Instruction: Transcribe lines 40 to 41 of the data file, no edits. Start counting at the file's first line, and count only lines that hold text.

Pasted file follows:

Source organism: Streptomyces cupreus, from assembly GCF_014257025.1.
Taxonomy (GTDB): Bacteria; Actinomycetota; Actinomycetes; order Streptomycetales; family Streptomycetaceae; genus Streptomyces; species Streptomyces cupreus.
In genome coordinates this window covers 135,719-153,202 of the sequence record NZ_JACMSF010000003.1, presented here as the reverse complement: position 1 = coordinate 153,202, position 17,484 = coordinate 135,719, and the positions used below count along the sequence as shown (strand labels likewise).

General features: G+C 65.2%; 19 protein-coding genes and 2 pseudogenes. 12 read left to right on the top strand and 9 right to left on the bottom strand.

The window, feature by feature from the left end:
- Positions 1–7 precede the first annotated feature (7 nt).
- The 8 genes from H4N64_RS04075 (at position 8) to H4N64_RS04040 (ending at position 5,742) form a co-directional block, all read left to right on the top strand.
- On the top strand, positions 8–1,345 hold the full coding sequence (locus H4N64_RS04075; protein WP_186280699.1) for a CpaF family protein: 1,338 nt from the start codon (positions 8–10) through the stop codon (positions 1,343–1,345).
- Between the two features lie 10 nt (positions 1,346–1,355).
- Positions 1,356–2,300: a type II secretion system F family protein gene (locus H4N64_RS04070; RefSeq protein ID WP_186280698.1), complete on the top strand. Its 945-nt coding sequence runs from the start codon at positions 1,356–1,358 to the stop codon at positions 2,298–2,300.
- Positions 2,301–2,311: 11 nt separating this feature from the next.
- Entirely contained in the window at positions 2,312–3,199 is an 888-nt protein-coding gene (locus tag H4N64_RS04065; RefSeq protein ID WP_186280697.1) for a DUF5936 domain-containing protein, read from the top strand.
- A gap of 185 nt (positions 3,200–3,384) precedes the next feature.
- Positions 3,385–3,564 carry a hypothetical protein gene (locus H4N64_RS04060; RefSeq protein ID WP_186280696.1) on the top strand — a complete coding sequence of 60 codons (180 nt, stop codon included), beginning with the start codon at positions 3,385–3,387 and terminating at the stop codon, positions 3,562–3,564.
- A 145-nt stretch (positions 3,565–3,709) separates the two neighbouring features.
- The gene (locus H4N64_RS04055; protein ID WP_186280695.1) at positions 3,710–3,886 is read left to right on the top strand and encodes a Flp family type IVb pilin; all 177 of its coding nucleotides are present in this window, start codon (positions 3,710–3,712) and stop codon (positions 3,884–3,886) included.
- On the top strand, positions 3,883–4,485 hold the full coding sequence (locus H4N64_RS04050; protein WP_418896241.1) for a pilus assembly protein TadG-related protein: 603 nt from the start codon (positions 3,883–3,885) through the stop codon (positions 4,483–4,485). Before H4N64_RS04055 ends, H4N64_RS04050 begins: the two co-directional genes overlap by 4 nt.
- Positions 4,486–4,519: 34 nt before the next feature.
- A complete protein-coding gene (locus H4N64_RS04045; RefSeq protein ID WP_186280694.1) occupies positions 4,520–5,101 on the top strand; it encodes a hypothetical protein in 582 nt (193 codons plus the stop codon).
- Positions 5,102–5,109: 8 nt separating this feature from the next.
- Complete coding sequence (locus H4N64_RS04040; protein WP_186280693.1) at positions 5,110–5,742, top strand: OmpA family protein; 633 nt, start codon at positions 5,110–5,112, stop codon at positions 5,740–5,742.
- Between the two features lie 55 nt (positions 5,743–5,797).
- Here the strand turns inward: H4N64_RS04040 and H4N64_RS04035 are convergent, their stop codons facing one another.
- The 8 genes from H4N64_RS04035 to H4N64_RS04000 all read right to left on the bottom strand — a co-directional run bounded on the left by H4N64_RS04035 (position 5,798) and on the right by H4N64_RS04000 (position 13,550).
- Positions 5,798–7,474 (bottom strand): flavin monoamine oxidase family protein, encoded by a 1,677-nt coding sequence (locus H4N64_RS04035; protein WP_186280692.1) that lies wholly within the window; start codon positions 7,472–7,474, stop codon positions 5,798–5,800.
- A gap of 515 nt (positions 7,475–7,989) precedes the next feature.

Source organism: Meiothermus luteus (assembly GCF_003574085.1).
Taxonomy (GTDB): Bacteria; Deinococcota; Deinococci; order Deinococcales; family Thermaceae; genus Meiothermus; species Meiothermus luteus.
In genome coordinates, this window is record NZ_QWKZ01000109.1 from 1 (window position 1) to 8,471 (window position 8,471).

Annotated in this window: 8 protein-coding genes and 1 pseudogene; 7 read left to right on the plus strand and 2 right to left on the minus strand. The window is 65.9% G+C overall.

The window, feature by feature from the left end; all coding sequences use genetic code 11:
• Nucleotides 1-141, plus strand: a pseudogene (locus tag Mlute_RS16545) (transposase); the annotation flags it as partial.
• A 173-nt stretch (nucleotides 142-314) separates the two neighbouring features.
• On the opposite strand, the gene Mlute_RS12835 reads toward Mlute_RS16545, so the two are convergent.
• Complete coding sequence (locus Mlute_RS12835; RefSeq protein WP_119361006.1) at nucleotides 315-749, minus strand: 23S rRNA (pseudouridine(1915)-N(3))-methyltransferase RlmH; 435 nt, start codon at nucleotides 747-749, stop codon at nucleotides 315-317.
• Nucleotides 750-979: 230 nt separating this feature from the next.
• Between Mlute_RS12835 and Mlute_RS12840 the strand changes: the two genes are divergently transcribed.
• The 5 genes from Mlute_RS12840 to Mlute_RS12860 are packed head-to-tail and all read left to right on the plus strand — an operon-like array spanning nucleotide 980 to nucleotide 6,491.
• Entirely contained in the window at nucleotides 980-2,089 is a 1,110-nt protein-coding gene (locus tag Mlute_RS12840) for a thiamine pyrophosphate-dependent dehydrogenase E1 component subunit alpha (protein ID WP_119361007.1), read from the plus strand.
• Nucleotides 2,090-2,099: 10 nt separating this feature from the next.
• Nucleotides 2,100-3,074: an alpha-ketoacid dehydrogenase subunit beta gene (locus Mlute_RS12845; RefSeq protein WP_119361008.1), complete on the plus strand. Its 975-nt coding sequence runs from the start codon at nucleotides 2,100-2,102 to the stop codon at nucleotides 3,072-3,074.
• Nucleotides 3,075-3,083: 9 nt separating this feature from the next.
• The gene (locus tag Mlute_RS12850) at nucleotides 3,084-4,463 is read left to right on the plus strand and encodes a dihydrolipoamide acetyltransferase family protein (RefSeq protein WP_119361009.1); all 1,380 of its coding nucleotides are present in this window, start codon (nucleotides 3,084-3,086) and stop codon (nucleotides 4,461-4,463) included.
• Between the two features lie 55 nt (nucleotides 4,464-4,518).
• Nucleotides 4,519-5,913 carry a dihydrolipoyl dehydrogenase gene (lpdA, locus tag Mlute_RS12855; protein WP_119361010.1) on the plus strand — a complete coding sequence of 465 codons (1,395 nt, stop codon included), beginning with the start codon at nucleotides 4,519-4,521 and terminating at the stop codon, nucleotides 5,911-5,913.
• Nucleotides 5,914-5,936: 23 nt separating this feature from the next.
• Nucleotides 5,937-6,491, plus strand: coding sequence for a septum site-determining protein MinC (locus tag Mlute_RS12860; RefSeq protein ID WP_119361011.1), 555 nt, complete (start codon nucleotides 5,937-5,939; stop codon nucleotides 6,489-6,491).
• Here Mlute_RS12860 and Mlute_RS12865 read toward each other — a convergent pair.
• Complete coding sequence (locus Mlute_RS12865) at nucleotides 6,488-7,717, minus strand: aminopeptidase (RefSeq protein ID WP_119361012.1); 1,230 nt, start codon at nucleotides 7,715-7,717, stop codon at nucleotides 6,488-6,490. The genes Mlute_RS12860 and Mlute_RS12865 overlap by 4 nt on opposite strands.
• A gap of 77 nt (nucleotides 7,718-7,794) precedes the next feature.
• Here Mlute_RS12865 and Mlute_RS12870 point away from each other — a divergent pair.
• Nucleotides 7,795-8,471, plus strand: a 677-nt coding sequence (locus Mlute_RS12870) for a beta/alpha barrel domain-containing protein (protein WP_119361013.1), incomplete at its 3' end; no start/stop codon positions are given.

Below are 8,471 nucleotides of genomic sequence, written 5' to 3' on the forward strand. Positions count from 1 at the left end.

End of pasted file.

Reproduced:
• Nucleotides 2,090-2,099: 10 nt separating this feature from the next.
• Nucleotides 2,100-3,074: an alpha-ketoacid dehydrogenase subunit beta gene (locus Mlute_RS12845; RefSeq protein WP_119361008.1), complete on the plus strand. Its 975-nt coding sequence runs from the start codon at nucleotides 2,100-2,102 to the stop codon at nucleotides 3,072-3,074.